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-Z- Horsemanship Clinic


By Tommy Brannon

Horse trainer Zack Johnson held a two day riding clinic November 15-16, 2013 at his new covered arena near Hernando, MS. There were both English and Western riders, as well as riders of every experience level, children and adults; seven in all.

One rider, Laura Riley, said that this was only the fourth time she had been on a horse, but she looked quite comfortable and confident. She brought her son Hunter, 17, and her daughter Briana, both of whom have a lot more experience than she.  

This range of riding experience and disciplines posed a lot of challenges in teaching a riding clinic. Zach certainly seemed up to the task. The key was to give each rider individual attention and allow the others to watch and listen.
Zach himself has diversity of experience with horses. He is a graduate of the University of Tennessee at Martin with a degree in animal science. He competed in Intercollegiate Rodeo while at UTM and had business starting young colts and polo horses. Prior to college, he fox hunted regularly. After graduation, he went west and worked for five years as a range cowboy in Idaho, Colorado, and Nevada. Back in the mid-south, he worked at a large cattle operation in central Mississippi, trained polo horses in Rossville Tenn., and now starts and trains young horses at his facility in Hernando, Miss.   

Zach likes to work with cattle sorting flags to help desensitize a horse. This is a technique he said he picked up from trainer Peter Campbell. When correctly used, this tool gets the horse’s attention and desensitizes without harming the animal.  

He started the clinic with groundwork, each student using the 4 ½ foot flag whip. He stated, “Groundwork is not over rated.” He mentioned, however, that if you feel that that you have to longe a horse before you ride him, the amount of longing time to work the horse down will get longer and longer the more you do it. He instructed the students to always keep the whip up and visible to the horse. He said that if the flag is down below the horse’s sight or directly in front of his face, the horse cannot see it and will react as if it were a predator.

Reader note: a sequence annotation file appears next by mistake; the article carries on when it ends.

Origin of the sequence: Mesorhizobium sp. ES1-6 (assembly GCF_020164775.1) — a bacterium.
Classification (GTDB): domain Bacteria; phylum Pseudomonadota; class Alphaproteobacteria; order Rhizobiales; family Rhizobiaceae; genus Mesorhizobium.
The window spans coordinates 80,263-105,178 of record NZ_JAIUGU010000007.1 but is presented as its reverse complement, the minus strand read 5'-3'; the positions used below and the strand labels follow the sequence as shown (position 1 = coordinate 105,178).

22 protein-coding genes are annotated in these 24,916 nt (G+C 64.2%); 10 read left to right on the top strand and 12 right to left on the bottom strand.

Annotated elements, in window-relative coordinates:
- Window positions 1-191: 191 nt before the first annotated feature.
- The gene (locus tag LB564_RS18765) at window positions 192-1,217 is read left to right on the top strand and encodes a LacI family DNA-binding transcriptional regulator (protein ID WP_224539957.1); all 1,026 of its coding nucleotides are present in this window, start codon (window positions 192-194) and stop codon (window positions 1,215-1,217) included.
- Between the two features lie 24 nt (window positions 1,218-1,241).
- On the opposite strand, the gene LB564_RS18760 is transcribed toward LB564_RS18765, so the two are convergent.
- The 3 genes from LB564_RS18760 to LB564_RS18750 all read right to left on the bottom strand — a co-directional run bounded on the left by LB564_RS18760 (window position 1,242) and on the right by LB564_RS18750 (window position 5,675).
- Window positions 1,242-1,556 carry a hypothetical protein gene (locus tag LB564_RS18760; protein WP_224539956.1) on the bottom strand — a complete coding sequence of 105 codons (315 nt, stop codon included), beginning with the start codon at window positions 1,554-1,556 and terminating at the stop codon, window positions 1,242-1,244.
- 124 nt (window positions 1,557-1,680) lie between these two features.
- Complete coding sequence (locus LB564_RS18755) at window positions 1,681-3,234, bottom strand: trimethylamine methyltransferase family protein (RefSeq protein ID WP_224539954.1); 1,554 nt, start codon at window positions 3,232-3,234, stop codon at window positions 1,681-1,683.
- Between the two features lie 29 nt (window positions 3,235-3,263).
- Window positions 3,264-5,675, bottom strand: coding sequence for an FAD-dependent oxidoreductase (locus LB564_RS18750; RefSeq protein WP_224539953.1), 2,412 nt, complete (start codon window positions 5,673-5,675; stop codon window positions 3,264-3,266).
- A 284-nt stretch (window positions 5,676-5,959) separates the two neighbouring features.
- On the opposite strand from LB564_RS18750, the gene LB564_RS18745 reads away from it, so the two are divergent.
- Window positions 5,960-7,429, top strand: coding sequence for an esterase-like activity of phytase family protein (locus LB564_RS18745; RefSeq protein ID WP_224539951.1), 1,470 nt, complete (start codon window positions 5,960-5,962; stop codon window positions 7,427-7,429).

When the students started riding in the clinic, Zach kept using the flag teaching technique. He taught from horseback. Working individually with the students, he showed them how to execute a stop and keep control by turning their horse’s head far to the side and disengaging the hind quarters. The youngest of the students, of course, picked up the skill the quickest. 

Zach also used a flag hung from a rope on a pulley to teach the horses in the clinic to follow, as if following a calf. This is a teaching tool used for cattle working horses that can also be effective for other disciplines.  Once the horse “gets It,” he will respond to the flag going back and forth and follow it without the rider’s direction. It was interesting to see interaction between the horses’ natural curiosity and their wariness.

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